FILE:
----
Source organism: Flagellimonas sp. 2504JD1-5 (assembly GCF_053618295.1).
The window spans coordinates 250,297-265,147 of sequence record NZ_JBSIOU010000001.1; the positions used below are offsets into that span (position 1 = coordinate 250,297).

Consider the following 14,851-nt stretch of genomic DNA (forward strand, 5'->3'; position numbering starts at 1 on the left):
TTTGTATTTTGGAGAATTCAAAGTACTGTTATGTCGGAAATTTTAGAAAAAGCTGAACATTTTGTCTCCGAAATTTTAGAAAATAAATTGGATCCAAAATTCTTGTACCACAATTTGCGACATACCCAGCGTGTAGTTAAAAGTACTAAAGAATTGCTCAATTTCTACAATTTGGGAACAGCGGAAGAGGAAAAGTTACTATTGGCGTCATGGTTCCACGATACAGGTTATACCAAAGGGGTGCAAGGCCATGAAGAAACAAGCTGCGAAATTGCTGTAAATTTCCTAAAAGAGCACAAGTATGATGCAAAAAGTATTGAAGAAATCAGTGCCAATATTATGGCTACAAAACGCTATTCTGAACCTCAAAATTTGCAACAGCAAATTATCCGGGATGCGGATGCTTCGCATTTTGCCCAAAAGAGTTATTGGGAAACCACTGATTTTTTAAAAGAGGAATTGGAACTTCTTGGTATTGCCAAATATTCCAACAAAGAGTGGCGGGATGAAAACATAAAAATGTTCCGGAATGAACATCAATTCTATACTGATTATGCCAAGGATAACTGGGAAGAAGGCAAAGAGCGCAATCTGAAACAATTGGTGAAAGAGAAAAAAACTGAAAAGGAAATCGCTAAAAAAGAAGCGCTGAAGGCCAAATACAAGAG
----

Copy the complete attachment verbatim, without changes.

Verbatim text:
Source organism: Flagellimonas sp. 2504JD1-5 (assembly GCF_053618295.1).
The window spans coordinates 250,297-265,147 of sequence record NZ_JBSIOU010000001.1; the positions used below are offsets into that span (position 1 = coordinate 250,297).

Consider the following 14,851-nt stretch of genomic DNA (forward strand, 5'->3'; position numbering starts at 1 on the left):
TTTGTATTTTGGAGAATTCAAAGTACTGTTATGTCGGAAATTTTAGAAAAAGCTGAACATTTTGTCTCCGAAATTTTAGAAAATAAATTGGATCCAAAATTCTTGTACCACAATTTGCGACATACCCAGCGTGTAGTTAAAAGTACTAAAGAATTGCTCAATTTCTACAATTTGGGAACAGCGGAAGAGGAAAAGTTACTATTGGCGTCATGGTTCCACGATACAGGTTATACCAAAGGGGTGCAAGGCCATGAAGAAACAAGCTGCGAAATTGCTGTAAATTTCCTAAAAGAGCACAAGTATGATGCAAAAAGTATTGAAGAAATCAGTGCCAATATTATGGCTACAAAACGCTATTCTGAACCTCAAAATTTGCAACAGCAAATTATCCGGGATGCGGATGCTTCGCATTTTGCCCAAAAGAGTTATTGGGAAACCACTGATTTTTTAAAAGAGGAATTGGAACTTCTTGGTATTGCCAAATATTCCAACAAAGAGTGGCGGGATGAAAACATAAAAATGTTCCGGAATGAACATCAATTCTATACTGATTATGCCAAGGATAACTGGGAAGAAGGCAAAGAGCGCAATCTGAAACAATTGGTGAAAGAGAAAAAAACTGAAAAGGAAATCGCTAAAAAAGAAGCGCTGAAGGCCAAATACAAGAG